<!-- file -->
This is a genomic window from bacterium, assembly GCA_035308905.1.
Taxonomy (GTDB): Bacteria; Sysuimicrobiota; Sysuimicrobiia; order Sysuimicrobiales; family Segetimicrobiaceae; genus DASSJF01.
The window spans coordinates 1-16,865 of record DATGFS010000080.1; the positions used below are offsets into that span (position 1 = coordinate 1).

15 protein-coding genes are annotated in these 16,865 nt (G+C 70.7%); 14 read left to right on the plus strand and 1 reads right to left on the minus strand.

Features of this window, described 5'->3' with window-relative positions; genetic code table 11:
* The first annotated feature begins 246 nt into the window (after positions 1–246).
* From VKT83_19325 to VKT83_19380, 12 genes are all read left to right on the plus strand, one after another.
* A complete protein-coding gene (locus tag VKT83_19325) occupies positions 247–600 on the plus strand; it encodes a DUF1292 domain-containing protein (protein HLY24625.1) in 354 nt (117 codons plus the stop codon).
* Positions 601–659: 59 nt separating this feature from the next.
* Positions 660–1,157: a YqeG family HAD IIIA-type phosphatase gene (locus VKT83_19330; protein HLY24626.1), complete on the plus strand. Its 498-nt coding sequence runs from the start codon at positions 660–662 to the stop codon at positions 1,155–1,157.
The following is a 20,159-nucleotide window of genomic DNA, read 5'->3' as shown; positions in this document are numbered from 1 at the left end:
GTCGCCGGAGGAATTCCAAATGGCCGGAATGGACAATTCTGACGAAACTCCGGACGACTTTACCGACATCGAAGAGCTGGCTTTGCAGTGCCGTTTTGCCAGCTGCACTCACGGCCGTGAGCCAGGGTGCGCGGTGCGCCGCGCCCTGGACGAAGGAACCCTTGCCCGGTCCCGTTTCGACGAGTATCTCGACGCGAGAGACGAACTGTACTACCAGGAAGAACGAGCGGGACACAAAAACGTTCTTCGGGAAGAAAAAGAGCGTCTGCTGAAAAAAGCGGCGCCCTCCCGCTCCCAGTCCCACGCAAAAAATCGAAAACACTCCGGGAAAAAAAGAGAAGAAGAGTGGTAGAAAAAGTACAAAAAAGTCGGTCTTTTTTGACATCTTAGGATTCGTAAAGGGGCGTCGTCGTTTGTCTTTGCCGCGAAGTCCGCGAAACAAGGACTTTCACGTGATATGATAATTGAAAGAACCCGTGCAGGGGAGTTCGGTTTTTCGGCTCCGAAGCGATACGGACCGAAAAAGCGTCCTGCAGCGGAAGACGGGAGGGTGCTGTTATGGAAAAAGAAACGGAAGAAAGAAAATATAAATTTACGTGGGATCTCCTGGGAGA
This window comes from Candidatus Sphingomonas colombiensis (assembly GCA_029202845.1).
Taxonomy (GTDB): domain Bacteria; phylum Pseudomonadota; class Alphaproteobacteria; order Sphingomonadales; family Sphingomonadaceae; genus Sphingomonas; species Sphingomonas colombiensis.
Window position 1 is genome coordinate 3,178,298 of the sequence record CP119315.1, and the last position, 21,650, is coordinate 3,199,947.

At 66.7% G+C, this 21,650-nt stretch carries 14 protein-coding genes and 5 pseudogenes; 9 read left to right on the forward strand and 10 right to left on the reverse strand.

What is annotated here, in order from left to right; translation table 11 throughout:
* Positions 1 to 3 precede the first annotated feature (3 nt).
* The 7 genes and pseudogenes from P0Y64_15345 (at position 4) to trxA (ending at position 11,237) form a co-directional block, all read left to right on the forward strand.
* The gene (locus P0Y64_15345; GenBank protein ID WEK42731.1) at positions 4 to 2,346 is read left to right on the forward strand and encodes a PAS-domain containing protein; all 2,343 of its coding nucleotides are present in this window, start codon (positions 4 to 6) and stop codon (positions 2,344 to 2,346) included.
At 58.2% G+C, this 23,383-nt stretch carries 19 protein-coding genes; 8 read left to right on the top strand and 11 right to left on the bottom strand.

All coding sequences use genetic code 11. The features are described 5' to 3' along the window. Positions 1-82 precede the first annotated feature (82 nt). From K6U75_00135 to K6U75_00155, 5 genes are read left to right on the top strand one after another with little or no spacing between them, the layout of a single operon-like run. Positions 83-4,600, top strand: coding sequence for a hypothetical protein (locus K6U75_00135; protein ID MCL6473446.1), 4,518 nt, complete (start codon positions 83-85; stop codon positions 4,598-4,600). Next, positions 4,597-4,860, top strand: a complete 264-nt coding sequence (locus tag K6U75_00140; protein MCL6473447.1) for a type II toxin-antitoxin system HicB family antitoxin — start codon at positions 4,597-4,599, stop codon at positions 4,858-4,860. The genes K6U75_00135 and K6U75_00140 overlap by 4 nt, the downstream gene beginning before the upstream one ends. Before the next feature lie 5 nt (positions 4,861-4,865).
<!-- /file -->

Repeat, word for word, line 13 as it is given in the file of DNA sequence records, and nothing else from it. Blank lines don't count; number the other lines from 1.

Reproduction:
This window comes from Candidatus Sphingomonas colombiensis (assembly GCA_029202845.1).